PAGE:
Instagram Will Start Blocking ‘Verifiably False’ Information About Vaccinations

Instagram to block hashtags from search that spread wrong information about vaccines

Facebook, which owns Instagram, first said two months ago it was working to address vaccine misinformation on its platforms, including not showing or recommending misinformation about vaccinations on Instagram's Explore page or hashtag pages.

The company will now begin to block hashtags that show consistently false information about vaccines, such as #vaccinescauseautism, #vaccinescauseaids and #vaccinesarepoison.

Once a hashtag has been blocked, if a user attempts to search that term, it will no longer return any results when users click on it.

The crackdown will effect hashtags that contain a high amount of known vaccine misinformation, Instagram said. The company is relying on information from the World Health Organisation and other reliable organisations that have debunked "scientifically false" information about vaccines in the past. It is also considering adding a pop-up message with factual information about vaccines to some hashtags, the spokesperson said.

Human moderators across Instagram's safety and security team are monitoring vaccination hashtags and reviewing whether their content is verifiably false before blocking them from the app, the firm said.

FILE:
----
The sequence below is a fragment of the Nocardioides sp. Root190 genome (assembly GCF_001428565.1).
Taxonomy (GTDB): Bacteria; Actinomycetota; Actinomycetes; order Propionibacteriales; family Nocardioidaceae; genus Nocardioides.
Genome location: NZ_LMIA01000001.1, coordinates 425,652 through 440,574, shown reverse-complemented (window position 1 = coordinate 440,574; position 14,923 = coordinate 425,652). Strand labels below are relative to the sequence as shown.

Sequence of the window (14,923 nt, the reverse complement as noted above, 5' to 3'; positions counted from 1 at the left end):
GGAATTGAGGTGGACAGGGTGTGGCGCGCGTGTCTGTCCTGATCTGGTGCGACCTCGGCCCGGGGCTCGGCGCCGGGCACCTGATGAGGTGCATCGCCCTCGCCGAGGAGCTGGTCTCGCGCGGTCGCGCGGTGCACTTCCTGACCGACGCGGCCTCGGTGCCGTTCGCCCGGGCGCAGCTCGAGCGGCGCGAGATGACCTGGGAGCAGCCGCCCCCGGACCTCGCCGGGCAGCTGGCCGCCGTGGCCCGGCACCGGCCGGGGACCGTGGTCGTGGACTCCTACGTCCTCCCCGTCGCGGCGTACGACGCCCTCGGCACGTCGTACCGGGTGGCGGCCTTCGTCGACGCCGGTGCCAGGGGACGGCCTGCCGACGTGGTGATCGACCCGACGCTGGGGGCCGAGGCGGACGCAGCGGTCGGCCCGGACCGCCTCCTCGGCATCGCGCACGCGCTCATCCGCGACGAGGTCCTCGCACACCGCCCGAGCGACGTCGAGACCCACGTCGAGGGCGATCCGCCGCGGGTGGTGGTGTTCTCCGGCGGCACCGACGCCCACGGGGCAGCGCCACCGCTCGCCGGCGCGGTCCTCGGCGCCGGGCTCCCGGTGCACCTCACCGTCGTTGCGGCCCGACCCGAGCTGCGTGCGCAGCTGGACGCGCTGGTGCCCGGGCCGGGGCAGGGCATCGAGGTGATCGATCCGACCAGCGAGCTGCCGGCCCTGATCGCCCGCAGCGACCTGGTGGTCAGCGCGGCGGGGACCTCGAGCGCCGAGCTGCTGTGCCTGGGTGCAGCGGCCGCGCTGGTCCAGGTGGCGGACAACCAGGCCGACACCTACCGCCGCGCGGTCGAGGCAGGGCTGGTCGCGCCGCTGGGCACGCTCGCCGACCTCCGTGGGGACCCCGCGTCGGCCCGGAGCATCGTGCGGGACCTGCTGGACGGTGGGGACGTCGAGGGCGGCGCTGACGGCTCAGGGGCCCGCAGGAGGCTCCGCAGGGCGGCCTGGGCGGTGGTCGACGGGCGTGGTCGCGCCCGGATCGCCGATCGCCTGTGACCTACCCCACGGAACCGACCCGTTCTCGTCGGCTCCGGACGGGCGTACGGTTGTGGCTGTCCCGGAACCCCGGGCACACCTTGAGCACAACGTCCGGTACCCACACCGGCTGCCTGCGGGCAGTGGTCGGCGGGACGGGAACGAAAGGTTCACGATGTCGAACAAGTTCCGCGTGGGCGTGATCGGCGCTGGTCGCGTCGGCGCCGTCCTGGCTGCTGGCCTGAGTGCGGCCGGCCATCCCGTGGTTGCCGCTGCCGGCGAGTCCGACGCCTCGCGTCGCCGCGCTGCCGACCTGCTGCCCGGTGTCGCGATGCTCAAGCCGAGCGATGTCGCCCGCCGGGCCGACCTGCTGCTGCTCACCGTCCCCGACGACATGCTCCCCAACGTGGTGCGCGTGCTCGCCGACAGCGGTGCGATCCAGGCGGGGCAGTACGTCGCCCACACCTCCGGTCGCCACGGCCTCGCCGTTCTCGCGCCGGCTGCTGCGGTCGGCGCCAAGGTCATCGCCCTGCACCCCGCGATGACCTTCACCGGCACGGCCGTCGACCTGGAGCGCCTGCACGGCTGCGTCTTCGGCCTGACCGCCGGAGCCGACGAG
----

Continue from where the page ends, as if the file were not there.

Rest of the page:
Instagram did not disclose the specific percentage of misinformation that hashtags must present in order to be blocked because the social network does not want to encourage users to "try to game the system", according to the report.

But by removing the worst offenders from search results, Instagram is at least tackling one of the most obvious problems of how easy it is to find blatant anti-vaccine conspiracy theories and propaganda on Instagram.

Even neutral or pro-vaccine hashtags such as #vaccines or #vaccineswork are co-opted by anti-vaxxers to spread false claims.

The move comes after Facebook said it was "exploring additional measures" to address anti-vaccination posts in February, following concerns raised about the controversial subject appearing in groups and pages across Facebook.

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